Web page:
The identify content step 100 is also capable of handling special cases. These include a case where a user communicated directly with the agent for the purchase of arbitrary content and the case where a user communicates directly with the agent for the purchase of content at some time in the future. In this latter case the user would register to buy a movie before it has been released for general purchase, for example.

The locate user step 104 uses the intelligent agent to locate the user using the attributes identified in block 106. In this regard, the user may have various communication devices (e.g., cell phone, integrated DTV, set-top box, personal computer, and the like) with subscriptions to a presence service. Presence services are often utilized in conjunction with instant messaging systems and serve as a network-based way of notifying third parties when the user is available for instant messaging. Some of these services also provide information about the user's geographic location and/or the capabilities of the user's communication device. There can be multiple devices subscribing to the same service and these may be arranged in some priority order. Thus if the primary device is not turned on, an alternate device can receive the instant message. The intelligent agent is capable of sending queries to the user's presence service to find an “address” and corresponding device for the user. As an alternative to employing a presence service, the user can also establish a predetermined user schedule and the intelligent agent will then consult that schedule to determine which user device should be used to send notifications.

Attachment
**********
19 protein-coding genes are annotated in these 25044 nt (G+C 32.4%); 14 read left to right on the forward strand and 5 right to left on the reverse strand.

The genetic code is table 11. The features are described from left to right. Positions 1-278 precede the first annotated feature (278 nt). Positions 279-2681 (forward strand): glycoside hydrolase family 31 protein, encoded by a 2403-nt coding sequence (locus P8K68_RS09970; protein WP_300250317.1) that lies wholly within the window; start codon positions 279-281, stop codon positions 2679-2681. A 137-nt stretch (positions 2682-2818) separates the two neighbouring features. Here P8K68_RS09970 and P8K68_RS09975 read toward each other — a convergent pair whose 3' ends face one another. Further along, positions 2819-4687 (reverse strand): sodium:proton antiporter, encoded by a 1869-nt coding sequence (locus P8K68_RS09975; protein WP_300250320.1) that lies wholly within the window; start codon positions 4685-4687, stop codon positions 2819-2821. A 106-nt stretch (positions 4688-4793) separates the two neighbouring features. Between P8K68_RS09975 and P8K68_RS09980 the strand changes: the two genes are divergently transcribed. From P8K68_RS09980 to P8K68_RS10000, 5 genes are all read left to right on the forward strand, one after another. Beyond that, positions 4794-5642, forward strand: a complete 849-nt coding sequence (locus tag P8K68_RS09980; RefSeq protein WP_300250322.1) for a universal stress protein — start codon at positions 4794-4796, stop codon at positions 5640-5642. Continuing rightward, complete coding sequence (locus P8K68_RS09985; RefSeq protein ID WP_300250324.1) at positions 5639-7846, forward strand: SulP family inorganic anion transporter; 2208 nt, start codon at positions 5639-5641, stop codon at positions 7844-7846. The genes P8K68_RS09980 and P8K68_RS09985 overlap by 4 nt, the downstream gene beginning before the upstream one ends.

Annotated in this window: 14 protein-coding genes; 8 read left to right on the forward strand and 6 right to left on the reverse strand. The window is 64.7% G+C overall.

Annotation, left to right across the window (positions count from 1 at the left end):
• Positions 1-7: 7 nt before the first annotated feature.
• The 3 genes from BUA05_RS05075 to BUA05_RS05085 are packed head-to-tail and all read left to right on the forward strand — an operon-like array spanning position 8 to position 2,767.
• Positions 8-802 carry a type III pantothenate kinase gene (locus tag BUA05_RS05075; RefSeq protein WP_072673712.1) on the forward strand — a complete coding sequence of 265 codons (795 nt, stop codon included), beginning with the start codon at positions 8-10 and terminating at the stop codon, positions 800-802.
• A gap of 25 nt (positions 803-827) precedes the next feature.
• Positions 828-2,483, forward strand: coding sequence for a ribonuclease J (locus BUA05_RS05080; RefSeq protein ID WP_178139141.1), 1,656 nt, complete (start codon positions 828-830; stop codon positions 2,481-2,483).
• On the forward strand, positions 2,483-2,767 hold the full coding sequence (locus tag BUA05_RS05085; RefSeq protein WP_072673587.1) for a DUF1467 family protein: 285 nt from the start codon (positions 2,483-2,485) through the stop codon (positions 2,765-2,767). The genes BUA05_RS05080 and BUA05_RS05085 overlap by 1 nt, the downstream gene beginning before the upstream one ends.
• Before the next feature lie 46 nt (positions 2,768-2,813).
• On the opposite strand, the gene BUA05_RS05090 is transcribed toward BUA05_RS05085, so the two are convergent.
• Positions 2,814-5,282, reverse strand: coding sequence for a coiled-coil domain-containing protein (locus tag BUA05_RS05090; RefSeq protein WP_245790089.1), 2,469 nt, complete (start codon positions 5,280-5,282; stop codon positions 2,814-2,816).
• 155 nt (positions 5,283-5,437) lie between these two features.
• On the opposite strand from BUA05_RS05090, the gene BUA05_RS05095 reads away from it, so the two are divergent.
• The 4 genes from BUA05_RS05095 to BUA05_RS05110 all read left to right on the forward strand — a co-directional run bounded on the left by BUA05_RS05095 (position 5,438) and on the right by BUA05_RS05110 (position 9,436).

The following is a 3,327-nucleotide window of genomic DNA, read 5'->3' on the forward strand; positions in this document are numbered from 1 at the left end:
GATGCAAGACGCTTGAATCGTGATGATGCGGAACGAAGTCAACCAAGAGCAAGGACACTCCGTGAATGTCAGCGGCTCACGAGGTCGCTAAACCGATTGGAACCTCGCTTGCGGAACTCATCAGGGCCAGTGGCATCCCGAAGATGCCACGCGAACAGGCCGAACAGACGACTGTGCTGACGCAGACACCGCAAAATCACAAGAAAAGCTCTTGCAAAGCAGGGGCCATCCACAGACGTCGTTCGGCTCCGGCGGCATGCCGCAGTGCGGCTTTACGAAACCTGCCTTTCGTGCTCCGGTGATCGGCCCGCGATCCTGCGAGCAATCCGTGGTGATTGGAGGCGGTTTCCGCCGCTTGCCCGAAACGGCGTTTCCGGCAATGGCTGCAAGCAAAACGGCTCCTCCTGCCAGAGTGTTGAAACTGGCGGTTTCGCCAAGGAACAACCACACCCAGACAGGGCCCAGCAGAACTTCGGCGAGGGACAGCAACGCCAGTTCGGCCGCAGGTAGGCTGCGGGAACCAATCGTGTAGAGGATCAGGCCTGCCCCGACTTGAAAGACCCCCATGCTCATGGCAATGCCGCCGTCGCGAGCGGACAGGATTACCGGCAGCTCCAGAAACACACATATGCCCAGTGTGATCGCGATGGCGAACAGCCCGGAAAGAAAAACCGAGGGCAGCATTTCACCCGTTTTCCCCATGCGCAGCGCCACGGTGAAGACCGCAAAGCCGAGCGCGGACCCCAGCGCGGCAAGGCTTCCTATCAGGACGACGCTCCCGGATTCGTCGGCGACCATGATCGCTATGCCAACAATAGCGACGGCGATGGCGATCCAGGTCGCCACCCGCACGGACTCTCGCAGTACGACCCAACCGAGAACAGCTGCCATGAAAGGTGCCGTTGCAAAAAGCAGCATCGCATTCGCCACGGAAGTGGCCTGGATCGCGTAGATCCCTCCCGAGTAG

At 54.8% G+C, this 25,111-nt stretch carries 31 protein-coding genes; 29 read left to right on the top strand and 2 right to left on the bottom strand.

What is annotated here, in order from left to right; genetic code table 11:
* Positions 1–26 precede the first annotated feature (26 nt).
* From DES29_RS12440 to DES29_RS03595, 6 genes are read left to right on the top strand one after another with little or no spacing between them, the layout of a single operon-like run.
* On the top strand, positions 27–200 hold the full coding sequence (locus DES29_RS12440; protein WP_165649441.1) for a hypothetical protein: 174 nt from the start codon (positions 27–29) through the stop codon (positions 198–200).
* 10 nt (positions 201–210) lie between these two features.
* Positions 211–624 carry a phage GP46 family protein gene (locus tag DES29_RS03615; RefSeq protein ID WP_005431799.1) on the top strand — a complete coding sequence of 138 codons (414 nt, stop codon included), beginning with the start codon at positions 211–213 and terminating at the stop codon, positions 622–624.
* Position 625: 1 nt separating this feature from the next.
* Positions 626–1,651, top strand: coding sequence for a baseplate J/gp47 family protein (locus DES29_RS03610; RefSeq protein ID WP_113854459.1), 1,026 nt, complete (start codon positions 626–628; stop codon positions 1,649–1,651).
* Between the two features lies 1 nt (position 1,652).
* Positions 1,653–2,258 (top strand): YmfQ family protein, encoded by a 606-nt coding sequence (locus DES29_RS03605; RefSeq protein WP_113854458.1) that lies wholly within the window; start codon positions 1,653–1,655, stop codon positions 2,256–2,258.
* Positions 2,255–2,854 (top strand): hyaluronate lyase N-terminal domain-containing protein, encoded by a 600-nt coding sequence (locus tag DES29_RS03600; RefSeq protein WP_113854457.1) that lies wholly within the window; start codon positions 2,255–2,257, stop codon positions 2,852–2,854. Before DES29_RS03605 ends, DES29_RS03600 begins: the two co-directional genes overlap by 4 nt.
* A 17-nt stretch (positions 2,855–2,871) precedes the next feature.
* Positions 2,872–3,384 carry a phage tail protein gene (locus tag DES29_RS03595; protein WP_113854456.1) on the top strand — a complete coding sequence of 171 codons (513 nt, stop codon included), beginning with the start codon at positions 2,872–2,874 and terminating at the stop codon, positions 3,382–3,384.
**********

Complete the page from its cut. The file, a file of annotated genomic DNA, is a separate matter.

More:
The notify user step 108 involves the basic function of sending a notification to the user once content has been identified and the user has been located. In this step the intelligent agent automatically configures the notification message based on the user's current device. By way of example, if the user's current device is a television, the notification message might be scrolled as a message at the bottom of the screen or it might be included using a picture-in-picture capability of the television set. Similarly, if the user's device is a cellular telephone, the intelligent agent might configure the message as a special call placed to the cellular phone or as a text message sent to the cellular phone. If the user's current device is a game machine, the intelligent agent (based on the user's preferences) might cause the current game being played to pause if the newly discovered content has a high enough priority. Otherwise, the user would be notified during a suitable break during or after the game.